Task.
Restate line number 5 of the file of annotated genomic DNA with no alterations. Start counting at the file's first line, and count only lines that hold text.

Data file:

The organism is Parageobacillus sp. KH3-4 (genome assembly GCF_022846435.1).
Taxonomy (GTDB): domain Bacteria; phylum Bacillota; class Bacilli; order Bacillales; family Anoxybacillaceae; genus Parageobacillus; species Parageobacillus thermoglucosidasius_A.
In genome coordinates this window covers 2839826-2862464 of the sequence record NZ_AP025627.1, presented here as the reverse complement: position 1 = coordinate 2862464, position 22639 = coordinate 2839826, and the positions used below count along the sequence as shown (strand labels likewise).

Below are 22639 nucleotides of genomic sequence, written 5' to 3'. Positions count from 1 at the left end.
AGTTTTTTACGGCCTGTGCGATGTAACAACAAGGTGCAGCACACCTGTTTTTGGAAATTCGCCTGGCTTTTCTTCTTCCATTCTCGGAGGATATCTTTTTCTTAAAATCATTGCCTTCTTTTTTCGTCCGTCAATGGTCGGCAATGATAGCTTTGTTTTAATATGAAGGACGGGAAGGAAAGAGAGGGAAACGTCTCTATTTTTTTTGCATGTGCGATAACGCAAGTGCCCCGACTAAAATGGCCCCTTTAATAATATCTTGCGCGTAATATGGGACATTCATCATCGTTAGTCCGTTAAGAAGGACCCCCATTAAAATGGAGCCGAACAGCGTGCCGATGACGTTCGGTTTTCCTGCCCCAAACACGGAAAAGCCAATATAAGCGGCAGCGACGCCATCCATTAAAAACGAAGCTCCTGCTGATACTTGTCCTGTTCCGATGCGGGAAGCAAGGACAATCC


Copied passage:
AGTTTTTTACGGCCTGTGCGATGTAACAACAAGGTGCAGCACACCTGTTTTTGGAAATTCGCCTGGCTTTTCTTCTTCCATTCTCGGAGGATATCTTTTTCTTAAAATCATTGCCTTCTTTTTTCGTCCGTCAATGGTCGGCAATGATAGCTTTGTTTTAATATGAAGGACGGGAAGGAAAGAGAGGGAAACGTCTCTATTTTTTTTGCATGTGCGATAACGCAAGTGCCCCGACTAAAATGGCCCCTTTAATAATATCTTGCGCGTAATATGGGACATTCATCATCGTTAGTCCGTTAAGAAGGACCCCCATTAAAATGGAGCCGAACAGCGTGCCGATGACGTTCGGTTTTCCTGCCCCAAACACGGAAAAGCCAATATAAGCGGCAGCGACGCCATCCATTAAAAACGAAGCTCCTGCTGATACTTGTCCTGTTCCGATGCGGGAAGCAAGGACAATCC